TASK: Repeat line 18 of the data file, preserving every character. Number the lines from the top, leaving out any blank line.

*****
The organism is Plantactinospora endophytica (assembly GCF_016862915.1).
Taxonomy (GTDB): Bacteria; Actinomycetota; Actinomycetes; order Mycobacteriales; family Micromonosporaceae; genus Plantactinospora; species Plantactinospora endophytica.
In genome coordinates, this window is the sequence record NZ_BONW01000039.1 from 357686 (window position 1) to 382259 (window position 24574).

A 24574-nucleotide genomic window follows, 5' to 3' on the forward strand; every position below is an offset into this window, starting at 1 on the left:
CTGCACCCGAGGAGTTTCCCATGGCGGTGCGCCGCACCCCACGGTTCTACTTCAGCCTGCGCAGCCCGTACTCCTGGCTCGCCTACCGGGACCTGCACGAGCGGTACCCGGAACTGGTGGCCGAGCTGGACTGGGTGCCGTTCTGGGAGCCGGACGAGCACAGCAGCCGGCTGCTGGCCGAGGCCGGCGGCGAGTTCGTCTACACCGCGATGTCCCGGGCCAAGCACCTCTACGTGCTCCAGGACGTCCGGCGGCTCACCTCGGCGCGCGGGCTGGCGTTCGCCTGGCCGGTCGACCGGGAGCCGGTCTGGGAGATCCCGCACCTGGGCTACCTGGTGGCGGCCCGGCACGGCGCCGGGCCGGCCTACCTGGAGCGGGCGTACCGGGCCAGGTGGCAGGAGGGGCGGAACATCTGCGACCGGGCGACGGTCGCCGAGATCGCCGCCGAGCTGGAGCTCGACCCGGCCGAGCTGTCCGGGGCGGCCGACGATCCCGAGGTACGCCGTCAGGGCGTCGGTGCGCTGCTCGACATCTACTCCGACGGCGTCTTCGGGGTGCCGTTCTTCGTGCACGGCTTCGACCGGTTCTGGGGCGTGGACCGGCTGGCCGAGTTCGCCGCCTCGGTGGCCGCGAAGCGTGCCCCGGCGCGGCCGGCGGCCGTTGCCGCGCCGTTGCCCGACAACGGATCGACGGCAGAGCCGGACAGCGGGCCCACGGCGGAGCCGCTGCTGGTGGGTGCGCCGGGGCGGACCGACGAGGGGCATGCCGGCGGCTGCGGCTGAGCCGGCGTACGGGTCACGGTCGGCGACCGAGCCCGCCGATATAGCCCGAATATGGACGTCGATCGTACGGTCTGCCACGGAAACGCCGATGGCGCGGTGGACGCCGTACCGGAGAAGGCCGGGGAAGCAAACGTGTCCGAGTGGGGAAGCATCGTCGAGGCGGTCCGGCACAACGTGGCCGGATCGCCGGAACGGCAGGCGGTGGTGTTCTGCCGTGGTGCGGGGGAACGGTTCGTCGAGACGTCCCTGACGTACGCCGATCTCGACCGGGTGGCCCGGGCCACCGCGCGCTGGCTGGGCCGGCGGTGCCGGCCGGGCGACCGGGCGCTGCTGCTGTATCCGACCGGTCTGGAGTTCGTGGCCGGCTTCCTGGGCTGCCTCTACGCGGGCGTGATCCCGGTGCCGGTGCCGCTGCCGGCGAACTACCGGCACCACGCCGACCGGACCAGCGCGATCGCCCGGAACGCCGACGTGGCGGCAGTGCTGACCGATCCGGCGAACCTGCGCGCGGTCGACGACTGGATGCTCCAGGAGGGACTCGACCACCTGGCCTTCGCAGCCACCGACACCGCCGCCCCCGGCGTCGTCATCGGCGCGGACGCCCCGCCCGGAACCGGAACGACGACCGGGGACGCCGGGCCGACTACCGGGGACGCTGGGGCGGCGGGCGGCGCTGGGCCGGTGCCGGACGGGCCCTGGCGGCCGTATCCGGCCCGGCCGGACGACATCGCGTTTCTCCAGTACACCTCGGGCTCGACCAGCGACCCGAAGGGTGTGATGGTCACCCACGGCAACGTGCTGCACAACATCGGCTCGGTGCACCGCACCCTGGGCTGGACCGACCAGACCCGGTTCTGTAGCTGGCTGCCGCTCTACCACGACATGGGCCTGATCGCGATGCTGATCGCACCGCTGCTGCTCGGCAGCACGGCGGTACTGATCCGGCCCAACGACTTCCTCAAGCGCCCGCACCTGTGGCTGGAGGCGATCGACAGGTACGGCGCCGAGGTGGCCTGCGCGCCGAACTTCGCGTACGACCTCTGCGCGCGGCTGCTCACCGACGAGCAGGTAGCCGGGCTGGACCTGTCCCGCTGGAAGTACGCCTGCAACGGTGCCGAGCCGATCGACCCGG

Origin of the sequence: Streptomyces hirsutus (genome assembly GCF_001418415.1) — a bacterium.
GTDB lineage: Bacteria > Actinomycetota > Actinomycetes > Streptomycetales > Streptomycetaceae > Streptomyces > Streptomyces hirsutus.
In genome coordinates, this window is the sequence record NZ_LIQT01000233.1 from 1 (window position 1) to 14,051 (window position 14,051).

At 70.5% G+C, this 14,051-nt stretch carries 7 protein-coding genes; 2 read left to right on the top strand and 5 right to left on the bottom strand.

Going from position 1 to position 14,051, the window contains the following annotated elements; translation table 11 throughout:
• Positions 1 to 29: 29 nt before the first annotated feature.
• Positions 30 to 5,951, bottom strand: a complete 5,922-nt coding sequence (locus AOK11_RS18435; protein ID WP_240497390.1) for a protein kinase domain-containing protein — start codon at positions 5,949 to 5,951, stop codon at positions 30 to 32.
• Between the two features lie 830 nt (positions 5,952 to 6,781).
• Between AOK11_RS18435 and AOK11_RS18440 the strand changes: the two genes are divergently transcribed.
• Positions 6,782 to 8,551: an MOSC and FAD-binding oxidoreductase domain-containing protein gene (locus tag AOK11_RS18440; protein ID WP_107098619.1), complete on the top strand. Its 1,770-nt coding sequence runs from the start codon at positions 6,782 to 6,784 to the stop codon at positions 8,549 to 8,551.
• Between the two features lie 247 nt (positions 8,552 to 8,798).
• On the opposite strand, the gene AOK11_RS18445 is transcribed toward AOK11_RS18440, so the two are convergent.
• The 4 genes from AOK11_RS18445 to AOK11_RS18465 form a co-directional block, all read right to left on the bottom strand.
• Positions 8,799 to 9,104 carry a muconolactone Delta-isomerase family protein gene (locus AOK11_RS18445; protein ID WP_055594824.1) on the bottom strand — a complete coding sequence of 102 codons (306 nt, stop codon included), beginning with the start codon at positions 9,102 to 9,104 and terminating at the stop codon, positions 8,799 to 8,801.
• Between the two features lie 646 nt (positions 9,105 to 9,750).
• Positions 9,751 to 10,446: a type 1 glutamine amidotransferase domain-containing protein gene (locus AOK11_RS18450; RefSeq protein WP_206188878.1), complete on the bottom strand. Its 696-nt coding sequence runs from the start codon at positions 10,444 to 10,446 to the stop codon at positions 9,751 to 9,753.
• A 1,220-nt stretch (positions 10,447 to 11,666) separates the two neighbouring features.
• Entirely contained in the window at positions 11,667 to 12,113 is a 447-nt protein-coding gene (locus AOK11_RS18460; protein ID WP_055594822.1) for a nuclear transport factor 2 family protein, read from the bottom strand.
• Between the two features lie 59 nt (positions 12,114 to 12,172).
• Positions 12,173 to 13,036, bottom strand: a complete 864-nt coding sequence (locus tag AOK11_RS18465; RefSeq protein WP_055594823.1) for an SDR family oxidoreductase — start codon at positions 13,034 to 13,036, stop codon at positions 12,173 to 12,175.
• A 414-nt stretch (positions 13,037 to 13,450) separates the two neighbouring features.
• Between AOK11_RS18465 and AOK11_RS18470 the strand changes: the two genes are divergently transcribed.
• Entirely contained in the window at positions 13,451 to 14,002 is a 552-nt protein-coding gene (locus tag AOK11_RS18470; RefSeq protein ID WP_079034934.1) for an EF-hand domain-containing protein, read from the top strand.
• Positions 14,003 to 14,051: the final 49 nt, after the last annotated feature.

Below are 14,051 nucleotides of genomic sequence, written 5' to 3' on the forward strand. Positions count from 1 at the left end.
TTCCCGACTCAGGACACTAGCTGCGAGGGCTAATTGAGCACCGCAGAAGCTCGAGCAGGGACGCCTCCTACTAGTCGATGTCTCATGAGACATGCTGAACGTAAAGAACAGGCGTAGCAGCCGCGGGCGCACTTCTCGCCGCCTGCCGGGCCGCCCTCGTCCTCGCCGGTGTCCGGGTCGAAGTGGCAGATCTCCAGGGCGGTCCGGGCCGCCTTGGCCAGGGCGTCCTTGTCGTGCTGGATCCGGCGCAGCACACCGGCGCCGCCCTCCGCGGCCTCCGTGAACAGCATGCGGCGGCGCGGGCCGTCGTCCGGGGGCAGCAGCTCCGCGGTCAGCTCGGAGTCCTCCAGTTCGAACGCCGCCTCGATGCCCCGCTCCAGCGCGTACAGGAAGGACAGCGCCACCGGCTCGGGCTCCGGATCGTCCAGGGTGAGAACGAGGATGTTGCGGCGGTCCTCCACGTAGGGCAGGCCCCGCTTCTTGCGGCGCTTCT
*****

• The 4 genes from AOK11_RS18445 to AOK11_RS18465 form a co-directional block, all read right to left on the bottom strand.